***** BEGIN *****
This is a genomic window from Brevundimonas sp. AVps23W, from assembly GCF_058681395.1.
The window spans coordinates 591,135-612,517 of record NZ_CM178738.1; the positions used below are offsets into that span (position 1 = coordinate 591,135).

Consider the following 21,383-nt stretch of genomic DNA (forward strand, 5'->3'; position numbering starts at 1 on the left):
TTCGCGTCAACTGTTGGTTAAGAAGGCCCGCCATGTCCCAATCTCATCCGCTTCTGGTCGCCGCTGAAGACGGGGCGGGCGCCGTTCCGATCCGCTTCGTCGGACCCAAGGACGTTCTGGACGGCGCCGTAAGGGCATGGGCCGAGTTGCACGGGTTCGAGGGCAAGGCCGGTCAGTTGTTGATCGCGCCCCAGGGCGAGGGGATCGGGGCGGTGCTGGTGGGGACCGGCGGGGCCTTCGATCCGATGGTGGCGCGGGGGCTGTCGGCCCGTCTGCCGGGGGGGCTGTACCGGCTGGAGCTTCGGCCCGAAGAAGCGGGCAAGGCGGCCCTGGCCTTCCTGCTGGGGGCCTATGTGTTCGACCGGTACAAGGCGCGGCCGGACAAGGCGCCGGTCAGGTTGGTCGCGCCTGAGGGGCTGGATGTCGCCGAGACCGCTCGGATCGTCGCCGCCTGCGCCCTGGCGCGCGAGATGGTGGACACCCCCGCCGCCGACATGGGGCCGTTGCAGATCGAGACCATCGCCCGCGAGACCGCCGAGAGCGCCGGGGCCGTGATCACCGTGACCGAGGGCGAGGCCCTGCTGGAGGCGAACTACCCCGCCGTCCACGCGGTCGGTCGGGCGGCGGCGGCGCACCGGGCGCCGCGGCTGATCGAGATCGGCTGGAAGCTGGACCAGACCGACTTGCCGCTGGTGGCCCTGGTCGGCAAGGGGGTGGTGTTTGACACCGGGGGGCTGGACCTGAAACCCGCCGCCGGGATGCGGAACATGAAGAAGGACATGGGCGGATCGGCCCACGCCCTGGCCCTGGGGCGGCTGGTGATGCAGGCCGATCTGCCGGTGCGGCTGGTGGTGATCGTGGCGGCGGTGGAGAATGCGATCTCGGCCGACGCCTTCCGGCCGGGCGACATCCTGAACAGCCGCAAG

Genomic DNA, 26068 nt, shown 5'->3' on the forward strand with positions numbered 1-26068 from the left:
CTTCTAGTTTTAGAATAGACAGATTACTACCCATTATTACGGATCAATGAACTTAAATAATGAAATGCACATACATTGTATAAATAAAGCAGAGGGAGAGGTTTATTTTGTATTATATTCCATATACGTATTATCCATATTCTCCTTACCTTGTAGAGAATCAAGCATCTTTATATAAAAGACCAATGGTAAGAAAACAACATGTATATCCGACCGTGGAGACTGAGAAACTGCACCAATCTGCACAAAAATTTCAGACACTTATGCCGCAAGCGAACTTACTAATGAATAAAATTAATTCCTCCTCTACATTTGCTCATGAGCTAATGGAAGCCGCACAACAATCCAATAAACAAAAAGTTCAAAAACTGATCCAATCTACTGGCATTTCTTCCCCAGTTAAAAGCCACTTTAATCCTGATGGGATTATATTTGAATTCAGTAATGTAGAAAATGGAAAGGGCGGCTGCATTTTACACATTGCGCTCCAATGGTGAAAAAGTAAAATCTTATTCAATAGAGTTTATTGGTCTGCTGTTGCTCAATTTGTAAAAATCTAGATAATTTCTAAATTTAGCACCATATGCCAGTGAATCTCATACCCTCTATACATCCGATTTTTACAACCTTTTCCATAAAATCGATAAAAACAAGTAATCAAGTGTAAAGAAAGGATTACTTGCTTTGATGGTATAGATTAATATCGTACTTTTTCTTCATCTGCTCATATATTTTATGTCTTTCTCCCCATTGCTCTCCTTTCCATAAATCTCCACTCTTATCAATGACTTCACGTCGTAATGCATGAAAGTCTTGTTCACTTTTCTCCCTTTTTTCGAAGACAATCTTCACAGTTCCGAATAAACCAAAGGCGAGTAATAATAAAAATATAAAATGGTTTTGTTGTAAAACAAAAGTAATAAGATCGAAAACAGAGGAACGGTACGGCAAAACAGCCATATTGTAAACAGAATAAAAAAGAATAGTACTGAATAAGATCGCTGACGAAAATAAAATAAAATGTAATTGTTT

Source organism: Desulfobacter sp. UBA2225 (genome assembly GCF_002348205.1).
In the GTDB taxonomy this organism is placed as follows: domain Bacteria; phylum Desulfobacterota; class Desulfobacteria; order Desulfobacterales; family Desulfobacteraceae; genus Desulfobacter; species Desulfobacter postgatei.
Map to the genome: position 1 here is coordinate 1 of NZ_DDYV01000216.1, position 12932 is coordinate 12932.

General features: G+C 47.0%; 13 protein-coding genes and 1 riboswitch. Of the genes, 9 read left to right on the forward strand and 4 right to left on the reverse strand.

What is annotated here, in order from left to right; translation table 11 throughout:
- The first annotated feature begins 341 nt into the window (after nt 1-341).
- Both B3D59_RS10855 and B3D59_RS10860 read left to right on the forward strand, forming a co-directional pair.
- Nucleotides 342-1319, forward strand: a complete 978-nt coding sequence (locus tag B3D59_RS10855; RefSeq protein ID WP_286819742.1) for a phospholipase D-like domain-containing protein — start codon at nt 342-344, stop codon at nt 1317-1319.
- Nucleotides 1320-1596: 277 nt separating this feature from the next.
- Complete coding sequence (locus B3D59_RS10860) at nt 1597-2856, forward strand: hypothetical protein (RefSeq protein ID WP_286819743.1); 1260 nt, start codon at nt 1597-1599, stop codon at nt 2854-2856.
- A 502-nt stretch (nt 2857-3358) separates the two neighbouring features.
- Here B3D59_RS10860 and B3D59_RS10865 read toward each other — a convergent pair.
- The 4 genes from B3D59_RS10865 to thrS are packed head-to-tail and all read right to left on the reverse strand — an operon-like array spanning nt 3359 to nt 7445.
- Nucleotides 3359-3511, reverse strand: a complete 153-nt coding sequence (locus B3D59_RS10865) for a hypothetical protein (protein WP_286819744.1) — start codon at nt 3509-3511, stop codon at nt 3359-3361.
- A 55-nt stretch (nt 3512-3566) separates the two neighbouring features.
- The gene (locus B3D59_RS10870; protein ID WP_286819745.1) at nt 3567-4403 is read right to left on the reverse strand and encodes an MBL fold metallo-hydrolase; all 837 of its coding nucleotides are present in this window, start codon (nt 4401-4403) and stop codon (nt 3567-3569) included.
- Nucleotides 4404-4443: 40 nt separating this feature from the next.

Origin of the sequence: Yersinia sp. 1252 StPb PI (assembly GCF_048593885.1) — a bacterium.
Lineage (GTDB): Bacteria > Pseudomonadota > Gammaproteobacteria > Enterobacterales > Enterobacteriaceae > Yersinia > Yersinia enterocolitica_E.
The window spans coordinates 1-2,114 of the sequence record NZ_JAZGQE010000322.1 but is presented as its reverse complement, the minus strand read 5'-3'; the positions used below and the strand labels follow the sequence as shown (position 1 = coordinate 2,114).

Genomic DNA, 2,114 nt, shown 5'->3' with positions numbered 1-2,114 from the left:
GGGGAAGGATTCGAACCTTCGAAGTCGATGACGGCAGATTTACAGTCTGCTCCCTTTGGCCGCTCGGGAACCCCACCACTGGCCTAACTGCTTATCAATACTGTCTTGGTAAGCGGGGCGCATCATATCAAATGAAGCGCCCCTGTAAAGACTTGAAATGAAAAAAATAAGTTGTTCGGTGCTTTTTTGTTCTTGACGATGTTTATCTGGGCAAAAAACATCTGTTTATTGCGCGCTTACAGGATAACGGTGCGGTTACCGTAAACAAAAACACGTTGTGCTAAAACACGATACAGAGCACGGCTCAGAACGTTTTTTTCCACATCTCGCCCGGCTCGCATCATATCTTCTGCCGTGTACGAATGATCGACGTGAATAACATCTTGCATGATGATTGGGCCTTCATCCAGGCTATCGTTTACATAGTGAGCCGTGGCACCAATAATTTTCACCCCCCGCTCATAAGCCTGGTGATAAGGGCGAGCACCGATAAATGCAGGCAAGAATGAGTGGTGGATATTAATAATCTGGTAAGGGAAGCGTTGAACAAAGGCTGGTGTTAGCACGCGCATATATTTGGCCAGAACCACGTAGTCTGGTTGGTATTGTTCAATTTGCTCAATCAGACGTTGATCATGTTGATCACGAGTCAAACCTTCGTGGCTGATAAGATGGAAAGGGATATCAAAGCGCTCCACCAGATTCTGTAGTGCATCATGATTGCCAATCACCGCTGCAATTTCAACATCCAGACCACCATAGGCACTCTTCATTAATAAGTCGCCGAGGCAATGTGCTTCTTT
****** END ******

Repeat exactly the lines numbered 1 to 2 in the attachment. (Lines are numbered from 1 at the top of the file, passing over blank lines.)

This is a genomic window from Brevundimonas sp. AVps23W, from assembly GCF_058681395.1.
The window spans coordinates 591,135-612,517 of record NZ_CM178738.1; the positions used below are offsets into that span (position 1 = coordinate 591,135).